Consumer Council for Water
Watchdog calls for more urgency in tackling water supply disruption and leakage
Some water companies need to do much more to protect customers from disruption to their water supply and reduce leakage, according to the Consumer Council for Water (CCWater).
The consumer group’s annual Water Water Everywhere? report shows that the amount of time people suffered disruption to their water supply has risen by a fifth since 2016/17.
The report raises questions over whether some companies are in a stronger position to deal with any repeat of the severe cold weather and rapid thaw, which left thousands of customers without water in March 2018.
It also shows that the industry lost 3.16 billion litres of water through leaky pipework in 2018/19 – a fall of 0.2 per cent. Three water companies – Thames Water, Affinity Water and Hafren Dyfrdwy – failed to meet their leakage targets and the watchdog is concerned the industry’s slow overall progress may dampen individuals’ own motivation to save water.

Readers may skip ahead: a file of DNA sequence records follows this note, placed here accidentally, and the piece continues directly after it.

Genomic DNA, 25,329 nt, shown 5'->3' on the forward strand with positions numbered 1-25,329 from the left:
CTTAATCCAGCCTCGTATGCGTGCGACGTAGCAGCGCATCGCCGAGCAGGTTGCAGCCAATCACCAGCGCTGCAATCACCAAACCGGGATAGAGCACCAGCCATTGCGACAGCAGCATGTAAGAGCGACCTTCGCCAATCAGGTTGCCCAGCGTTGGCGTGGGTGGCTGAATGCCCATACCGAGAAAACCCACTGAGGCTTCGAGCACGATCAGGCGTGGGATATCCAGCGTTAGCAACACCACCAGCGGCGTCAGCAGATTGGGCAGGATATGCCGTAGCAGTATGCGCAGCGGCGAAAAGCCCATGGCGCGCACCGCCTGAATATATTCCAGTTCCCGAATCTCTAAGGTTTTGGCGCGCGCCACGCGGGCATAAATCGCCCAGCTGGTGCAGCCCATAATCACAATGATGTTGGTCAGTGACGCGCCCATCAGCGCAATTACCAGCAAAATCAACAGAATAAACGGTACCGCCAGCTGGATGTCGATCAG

Bristol Water was the industry’s best performer, losing an average of 71 litres per property per day – compared to Thames Water, which reported the highest levels of leakage (177 litres per property per day).
Water consumption has been on the rise for the past four years with the average person using 143 litres a day in 2018/19, up from 141 litres in the previous 12 months. Many people are already making a conscious effort to be more water efficient. And that will become increasingly important as population growth and climate intensify the pressure on our water resources. But CCWater has repeatedly warned the industry that consumers are much less likely to play their part if they think their water company is not doing enough to tackle leakage.